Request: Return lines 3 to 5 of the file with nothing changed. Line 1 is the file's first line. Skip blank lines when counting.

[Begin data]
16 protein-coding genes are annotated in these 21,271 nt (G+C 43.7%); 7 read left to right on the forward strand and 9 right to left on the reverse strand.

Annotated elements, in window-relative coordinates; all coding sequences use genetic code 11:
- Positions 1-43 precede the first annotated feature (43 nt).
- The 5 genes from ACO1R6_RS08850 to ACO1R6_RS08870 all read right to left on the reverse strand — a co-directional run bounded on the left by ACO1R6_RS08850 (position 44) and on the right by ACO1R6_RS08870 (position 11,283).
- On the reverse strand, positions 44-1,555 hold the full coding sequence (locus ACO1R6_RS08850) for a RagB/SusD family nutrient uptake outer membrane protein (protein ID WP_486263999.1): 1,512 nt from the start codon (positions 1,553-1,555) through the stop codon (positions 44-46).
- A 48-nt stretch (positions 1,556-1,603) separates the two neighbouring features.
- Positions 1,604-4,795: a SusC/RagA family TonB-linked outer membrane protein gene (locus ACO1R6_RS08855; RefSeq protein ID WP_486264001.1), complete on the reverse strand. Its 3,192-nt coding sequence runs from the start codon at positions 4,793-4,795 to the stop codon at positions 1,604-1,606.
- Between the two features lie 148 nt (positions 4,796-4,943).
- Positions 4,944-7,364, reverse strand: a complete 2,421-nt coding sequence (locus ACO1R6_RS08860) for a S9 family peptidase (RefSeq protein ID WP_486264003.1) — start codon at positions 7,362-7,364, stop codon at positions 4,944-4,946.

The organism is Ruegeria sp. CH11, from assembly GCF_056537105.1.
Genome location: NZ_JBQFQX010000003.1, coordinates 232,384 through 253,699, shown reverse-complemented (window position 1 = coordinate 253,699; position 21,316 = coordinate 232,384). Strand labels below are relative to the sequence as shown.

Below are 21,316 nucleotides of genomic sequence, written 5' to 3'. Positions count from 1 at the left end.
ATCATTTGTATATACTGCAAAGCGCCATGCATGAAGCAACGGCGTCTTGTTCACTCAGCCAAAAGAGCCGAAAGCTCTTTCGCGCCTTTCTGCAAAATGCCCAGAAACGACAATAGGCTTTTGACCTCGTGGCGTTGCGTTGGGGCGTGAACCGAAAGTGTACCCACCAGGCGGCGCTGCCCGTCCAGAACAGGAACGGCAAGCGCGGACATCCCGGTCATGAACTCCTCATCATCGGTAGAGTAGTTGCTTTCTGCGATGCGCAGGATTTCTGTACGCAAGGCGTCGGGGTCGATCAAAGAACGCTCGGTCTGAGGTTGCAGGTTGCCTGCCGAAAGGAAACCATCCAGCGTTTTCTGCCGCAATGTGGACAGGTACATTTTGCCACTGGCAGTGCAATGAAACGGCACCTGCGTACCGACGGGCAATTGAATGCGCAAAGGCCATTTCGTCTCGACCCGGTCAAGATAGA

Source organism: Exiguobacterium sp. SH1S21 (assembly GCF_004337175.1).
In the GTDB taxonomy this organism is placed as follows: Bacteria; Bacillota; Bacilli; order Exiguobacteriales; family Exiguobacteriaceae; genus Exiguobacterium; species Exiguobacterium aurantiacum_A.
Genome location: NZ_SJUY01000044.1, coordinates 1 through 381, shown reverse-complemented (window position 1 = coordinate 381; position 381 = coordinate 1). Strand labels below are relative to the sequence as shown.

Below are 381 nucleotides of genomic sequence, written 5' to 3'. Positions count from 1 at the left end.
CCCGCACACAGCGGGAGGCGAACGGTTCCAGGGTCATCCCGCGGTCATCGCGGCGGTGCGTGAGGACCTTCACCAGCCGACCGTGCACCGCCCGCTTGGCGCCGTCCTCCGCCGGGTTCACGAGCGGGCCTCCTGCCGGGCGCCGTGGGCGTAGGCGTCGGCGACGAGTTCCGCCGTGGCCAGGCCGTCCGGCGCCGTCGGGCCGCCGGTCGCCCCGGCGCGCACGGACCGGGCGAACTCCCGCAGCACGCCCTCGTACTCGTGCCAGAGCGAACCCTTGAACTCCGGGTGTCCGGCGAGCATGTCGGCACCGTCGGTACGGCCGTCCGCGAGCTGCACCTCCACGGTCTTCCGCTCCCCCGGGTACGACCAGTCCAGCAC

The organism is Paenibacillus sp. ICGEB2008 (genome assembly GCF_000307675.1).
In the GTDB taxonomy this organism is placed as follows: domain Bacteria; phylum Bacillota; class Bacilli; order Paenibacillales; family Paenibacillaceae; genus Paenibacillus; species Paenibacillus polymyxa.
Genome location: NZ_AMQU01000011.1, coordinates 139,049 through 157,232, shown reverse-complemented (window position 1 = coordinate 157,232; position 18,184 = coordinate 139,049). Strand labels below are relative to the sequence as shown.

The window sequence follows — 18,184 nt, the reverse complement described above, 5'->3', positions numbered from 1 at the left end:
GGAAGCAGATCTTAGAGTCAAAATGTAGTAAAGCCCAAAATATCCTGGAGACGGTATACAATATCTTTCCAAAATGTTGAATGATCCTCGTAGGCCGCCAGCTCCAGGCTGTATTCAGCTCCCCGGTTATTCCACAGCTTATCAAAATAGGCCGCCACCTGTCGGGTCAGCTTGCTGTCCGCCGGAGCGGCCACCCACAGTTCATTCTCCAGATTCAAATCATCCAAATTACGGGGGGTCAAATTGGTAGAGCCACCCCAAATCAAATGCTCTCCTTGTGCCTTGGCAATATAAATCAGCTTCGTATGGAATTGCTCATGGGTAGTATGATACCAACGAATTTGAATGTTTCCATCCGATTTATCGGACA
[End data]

- Positions 1-43 precede the first annotated feature (43 nt).
- The 5 genes from ACO1R6_RS08850 to ACO1R6_RS08870 all read right to left on the reverse strand — a co-directional run bounded on the left by ACO1R6_RS08850 (position 44) and on the right by ACO1R6_RS08870 (position 11,283).
- On the reverse strand, positions 44-1,555 hold the full coding sequence (locus ACO1R6_RS08850) for a RagB/SusD family nutrient uptake outer membrane protein (protein ID WP_486263999.1): 1,512 nt from the start codon (positions 1,553-1,555) through the stop codon (positions 44-46).